The series critically investigates and informs the construction of youth identity and identity in general through the study of various forms of contemporary media. It will expand the notions of critical media literacy and its implications for multiple understandings of culture and youth. Since popular culture (including media texts) is one of the primary sites of education for our youth, and all of us, it is crucial for those scholars involved in critical media studies to discuss these issues in book form. The scope of books in this series will include scholarly investigations into the connections among the symbolic order, various forms of cultural artifacts and multiple critical readings of these artifacts within the context of critical/transformational media literacy. How do multiple interpretations of popular culture within conceptualizations of media enhance our understandings of education and how can critical pedagogy, in the Freirian sense, be expanded to develop a student’s critical consciousness of the texts (books, films, games, social media, etc.) that surround them in popular culture.
William M. Reynolds, Ed.D. (1986), University of Rochester, teaches at Georgia Southern University. He has authored, co-edited and co-authored several books, most recently Forgotten Places: Critical Studies in Rural Education (Peter Lang, 2017), Practicing Critical Pedagogy: The Influences of Joe L. Kincheloe (Springer, 2016), Expanding Curriculum Theory: Dis/positions and Lines of Flight 2nd edition (Routledge, 2016) and Critical Studies of Southern Place: A Reader (Peter Lang, 2014). He also serves as editor and co-editor for several book series, among which Critical Understanding in Education and Brill Guides to Scholarship in Education.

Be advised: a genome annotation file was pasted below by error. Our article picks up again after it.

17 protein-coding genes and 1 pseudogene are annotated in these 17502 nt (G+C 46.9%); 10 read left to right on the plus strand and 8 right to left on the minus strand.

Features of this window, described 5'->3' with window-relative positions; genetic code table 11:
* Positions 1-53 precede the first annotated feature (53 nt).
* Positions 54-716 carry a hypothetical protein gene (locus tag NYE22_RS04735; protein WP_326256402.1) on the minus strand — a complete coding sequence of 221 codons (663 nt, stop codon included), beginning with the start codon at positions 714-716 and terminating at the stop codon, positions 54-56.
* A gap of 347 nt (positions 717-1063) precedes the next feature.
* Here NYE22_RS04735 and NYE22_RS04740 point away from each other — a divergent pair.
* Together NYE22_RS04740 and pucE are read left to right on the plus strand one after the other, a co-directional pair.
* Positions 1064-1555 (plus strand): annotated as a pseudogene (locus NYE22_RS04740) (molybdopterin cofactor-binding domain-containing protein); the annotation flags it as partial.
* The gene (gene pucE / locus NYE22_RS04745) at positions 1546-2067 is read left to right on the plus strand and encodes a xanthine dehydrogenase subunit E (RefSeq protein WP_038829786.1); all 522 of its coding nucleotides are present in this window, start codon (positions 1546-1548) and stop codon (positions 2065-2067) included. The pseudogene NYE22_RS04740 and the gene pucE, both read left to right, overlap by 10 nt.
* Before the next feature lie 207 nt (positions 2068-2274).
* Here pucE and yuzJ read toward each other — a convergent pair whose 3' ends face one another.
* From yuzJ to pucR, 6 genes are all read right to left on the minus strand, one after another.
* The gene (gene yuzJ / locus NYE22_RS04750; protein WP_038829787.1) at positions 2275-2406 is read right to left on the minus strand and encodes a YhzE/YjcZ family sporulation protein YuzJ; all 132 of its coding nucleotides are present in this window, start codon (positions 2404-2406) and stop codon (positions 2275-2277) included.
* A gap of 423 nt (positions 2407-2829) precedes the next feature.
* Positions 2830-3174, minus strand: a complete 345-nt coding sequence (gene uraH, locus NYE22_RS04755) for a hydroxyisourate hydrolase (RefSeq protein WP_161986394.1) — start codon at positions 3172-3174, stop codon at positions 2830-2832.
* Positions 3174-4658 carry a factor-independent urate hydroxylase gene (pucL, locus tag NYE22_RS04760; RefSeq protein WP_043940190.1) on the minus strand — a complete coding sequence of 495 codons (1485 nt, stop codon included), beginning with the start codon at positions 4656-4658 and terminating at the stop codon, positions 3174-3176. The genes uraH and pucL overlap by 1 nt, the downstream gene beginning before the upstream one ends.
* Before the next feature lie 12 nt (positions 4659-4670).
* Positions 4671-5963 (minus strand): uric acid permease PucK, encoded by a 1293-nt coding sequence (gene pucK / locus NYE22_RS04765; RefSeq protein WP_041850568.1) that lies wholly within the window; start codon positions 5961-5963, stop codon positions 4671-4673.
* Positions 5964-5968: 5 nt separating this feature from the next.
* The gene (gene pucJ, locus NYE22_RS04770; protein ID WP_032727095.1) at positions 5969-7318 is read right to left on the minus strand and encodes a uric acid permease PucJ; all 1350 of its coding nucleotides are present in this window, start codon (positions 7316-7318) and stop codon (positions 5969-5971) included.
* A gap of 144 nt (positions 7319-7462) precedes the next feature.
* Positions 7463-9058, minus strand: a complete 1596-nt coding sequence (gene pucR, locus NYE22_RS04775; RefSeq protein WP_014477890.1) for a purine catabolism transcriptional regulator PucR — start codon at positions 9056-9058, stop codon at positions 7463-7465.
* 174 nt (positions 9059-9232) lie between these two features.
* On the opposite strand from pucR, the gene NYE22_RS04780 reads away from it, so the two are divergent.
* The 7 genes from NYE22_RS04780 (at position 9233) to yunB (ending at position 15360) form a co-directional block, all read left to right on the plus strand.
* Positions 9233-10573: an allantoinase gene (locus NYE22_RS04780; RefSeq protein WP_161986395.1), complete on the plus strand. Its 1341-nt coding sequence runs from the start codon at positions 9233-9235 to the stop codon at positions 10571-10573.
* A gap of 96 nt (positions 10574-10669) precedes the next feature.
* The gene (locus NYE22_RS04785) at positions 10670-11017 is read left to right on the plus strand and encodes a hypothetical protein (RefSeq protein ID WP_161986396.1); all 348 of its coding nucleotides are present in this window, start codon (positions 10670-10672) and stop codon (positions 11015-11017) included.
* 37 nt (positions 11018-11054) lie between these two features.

William M. Reynolds, Georgia Southern University, USA
Peter Appelbaum, Arcadia University, USA Jennifer Beech, University of Tennessee – Chattanooga, USA Eleanor Blair, Western Carolina University, USA Ana Cruz, St. Louis Community College, USA Venus Evans-Winters, Illinois State University, USA Julie C. Garlen, Georgia Southern University, USA Nicholas Hartlep, Metropolitan State University, USA Mark Helmsing, University of Wyoming, USA Sherick Hughes, University of North Carolina – Chapel Hill, USA Danielle Ligocki, Oakland University, USA John Lupinacci, Washington State University, USA Peter McLaren, Chapman University, USA Yolanda Medina, Borough of Manhattan Community College/CUNY, USA Brad Porfilio, Seattle University, USA Jennifer Sandlin, Arizona State University, USA Julie Webber, Illinois State University, USA Handel Kashope Wright, The University of British Columbia, Canada William Yousman, Sacred Heart University, USA